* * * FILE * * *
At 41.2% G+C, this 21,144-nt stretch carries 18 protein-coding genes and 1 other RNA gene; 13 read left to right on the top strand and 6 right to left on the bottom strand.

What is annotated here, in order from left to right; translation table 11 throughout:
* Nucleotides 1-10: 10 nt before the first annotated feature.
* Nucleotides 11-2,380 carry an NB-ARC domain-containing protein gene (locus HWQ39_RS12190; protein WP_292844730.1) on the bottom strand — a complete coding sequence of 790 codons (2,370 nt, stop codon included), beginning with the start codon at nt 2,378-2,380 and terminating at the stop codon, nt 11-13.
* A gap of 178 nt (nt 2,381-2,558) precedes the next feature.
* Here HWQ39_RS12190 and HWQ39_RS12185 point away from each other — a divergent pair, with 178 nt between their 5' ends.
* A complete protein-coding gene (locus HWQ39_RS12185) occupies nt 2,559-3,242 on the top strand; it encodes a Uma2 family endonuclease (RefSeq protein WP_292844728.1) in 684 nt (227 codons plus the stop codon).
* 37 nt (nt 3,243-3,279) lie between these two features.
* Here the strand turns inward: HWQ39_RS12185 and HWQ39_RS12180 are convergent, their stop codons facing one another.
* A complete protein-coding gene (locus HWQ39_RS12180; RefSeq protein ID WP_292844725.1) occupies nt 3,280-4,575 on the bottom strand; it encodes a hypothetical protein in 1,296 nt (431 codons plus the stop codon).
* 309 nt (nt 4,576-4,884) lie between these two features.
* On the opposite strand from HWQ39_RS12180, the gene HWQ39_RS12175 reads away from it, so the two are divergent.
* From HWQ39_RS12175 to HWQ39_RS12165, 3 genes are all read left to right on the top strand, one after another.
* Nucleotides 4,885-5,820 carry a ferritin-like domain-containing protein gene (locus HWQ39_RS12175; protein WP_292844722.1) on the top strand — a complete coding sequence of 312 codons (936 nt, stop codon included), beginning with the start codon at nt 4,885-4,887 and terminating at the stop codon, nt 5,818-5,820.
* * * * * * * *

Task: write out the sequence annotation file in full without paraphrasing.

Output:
At 41.2% G+C, this 21,144-nt stretch carries 18 protein-coding genes and 1 other RNA gene; 13 read left to right on the top strand and 6 right to left on the bottom strand.

What is annotated here, in order from left to right; translation table 11 throughout:
* Nucleotides 1-10: 10 nt before the first annotated feature.
* Nucleotides 11-2,380 carry an NB-ARC domain-containing protein gene (locus HWQ39_RS12190; protein WP_292844730.1) on the bottom strand — a complete coding sequence of 790 codons (2,370 nt, stop codon included), beginning with the start codon at nt 2,378-2,380 and terminating at the stop codon, nt 11-13.
* A gap of 178 nt (nt 2,381-2,558) precedes the next feature.
* Here HWQ39_RS12190 and HWQ39_RS12185 point away from each other — a divergent pair, with 178 nt between their 5' ends.
* A complete protein-coding gene (locus HWQ39_RS12185) occupies nt 2,559-3,242 on the top strand; it encodes a Uma2 family endonuclease (RefSeq protein WP_292844728.1) in 684 nt (227 codons plus the stop codon).
* 37 nt (nt 3,243-3,279) lie between these two features.
* Here the strand turns inward: HWQ39_RS12185 and HWQ39_RS12180 are convergent, their stop codons facing one another.
* A complete protein-coding gene (locus HWQ39_RS12180; RefSeq protein ID WP_292844725.1) occupies nt 3,280-4,575 on the bottom strand; it encodes a hypothetical protein in 1,296 nt (431 codons plus the stop codon).
* 309 nt (nt 4,576-4,884) lie between these two features.
* On the opposite strand from HWQ39_RS12180, the gene HWQ39_RS12175 reads away from it, so the two are divergent.
* From HWQ39_RS12175 to HWQ39_RS12165, 3 genes are all read left to right on the top strand, one after another.
* Nucleotides 4,885-5,820 carry a ferritin-like domain-containing protein gene (locus HWQ39_RS12175; protein WP_292844722.1) on the top strand — a complete coding sequence of 312 codons (936 nt, stop codon included), beginning with the start codon at nt 4,885-4,887 and terminating at the stop codon, nt 5,818-5,820.